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Databases (Electronic Resources): Boolean Operators

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Boolean Operators and Truncation

The Boolean operators AND, OR, and NOT are often used to combine keywords when searching research databases. Use of these operators can make your search more focused, thus yielding more precise search results. But before using the operators, it's necessary to understand how they actually work.

Boolean Searching

 

Boolean Search Illustration

 

Keep in mind that the connectors AND and NOT generally limit your search (decreases the number of hits) and the connector OR expands it (increases the number of hits). So the following strategies naturally follow:

  • If you are retrieving too many records on your topic, try adding another search term with the connector AND.
  • If you are retrieving too many records on an unrelated topic, try eliminating a word with the connector NOT
  • If you are retrieving too few records on your topic, try adding another search term with the connector OR.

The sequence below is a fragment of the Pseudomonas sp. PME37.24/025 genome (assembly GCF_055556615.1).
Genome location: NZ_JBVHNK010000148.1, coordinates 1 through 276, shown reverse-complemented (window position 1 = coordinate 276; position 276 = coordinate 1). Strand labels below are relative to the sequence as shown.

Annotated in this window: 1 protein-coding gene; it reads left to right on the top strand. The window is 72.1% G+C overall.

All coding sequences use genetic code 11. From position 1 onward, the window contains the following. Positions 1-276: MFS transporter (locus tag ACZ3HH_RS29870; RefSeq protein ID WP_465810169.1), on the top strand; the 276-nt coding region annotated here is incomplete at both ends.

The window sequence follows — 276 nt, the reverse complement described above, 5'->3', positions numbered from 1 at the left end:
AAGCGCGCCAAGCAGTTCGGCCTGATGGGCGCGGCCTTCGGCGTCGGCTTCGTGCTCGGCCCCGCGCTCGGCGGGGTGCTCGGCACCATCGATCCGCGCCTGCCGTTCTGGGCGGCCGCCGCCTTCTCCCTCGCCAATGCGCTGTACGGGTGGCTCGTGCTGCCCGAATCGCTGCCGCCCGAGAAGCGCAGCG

Advanced Search Methods: Truncation / Wildcards / Controlled Vocabulary

Truncation

Truncation allows you to search the "root" form of a word with all its different endings by adding a symbol to the end of a word. Example: typing in bank* will retrieve results with these words: bank, banks, banking, bankers, bankruptcy The most common truncation symbol is the asterisk * but databases vary. Check the database Help section to find the correct truncation symbol. Example: bank* bank! bank# bank? See the sample search below for results using "bank*" in a Discovery search.